Previously, patients wouldn’t ask for the treatments, or maybe even the requests were ignored. To some patients today aesthetics are of such importance that —even if clinically unnecessary— these procedures can no longer simply be classified as elective.
The dental profession generally concedes that in many cases aesthetic dentistry can be necessary dentistry, and this raises the question: What ethical issues does this cause the clinician to consider?
If the primary reason for treatment becomes selling aesthetic dentistry rather than healthcare, clinicians could be treading a slippery slope.
Elective treatment is, definitely, an ethical component of today’s clinical treatment but securing appropriate informed consent is crucial to the process.
As dental professionals we must be honest and acknowledge that there some dentists willing to place well-being secondary to financial gain. There can be no question that is unethical.
However, there is a fine line between the commercial and the caring spheres; a private practice is a business, nonetheless.
Simultaneously there is a moral obligation to improve the patient’s health and the duty to not cause injury while doing so.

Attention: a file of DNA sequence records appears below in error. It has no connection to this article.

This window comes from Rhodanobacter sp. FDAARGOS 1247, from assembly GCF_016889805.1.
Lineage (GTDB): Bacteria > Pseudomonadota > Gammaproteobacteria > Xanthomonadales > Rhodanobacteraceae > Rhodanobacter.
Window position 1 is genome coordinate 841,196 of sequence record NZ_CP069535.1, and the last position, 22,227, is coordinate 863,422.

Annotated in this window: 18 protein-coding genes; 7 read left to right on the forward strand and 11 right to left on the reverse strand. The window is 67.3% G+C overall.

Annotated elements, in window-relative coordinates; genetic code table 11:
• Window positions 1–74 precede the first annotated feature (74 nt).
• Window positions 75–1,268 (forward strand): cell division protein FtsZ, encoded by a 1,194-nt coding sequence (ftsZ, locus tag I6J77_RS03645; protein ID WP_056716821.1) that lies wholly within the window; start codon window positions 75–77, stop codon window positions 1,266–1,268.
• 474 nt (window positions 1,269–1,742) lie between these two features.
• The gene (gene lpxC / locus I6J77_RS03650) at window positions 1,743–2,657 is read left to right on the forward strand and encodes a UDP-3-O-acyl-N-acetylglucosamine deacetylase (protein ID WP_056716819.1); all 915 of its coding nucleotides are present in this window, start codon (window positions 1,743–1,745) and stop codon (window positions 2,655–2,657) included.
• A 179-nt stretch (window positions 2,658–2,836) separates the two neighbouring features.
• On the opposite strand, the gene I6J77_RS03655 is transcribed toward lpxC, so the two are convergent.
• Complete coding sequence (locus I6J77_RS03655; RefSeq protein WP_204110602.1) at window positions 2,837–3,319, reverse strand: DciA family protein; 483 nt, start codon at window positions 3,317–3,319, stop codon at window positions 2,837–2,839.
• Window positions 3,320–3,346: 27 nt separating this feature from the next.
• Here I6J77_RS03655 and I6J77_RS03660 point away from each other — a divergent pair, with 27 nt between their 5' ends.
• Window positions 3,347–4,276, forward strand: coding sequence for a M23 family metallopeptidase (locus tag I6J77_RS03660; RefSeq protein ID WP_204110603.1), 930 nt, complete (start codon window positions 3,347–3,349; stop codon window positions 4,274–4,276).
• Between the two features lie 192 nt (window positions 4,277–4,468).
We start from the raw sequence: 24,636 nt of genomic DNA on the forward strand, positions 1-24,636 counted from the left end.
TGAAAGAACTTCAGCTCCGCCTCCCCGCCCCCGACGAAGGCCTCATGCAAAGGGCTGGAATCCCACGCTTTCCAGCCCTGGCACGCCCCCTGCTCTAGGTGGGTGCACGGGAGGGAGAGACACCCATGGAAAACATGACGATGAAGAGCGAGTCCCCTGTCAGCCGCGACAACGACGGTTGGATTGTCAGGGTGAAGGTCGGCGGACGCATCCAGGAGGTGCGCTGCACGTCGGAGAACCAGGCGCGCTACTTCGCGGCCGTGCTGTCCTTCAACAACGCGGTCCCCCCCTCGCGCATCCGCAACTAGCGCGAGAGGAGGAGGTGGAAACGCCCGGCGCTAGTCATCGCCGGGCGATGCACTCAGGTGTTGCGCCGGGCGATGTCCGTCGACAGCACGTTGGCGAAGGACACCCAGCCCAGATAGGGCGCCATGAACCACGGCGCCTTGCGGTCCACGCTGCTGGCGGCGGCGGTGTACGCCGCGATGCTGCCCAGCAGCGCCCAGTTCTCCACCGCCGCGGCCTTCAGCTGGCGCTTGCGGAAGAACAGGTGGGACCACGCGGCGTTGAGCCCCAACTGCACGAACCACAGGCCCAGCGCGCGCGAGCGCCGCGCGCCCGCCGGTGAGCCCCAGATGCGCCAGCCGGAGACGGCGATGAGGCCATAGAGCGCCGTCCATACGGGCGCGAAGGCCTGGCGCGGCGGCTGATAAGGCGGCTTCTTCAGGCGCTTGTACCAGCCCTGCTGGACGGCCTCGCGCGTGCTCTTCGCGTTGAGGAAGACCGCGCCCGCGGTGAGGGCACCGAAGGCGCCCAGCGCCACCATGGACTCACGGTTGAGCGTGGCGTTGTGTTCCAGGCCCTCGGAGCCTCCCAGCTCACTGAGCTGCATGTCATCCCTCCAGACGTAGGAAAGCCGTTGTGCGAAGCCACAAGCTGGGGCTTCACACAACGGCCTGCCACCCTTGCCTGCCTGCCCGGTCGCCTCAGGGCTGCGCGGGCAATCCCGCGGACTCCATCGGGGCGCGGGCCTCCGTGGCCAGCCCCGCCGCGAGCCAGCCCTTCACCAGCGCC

At its most simplistic, ethics is the knowing right from wrong.
The dilemma for many dentists —in particular those trained primarily in function and occlusion— is whether or not to accept the patient’s demand for an attractive porcelain laminate, and an all-ceramic crown, when those same clinicians know that a longer life can be obtained from other restorations
I feel this is the crux of the new debate over ethics and in aesthetic and general dentistry.
As ever, I encourage comment and discussion on the subject. Feel free to leave a comment on this blog, or if you’d like to discuss further, I can be found on my social media outlets:
Image courtesy: JSCreations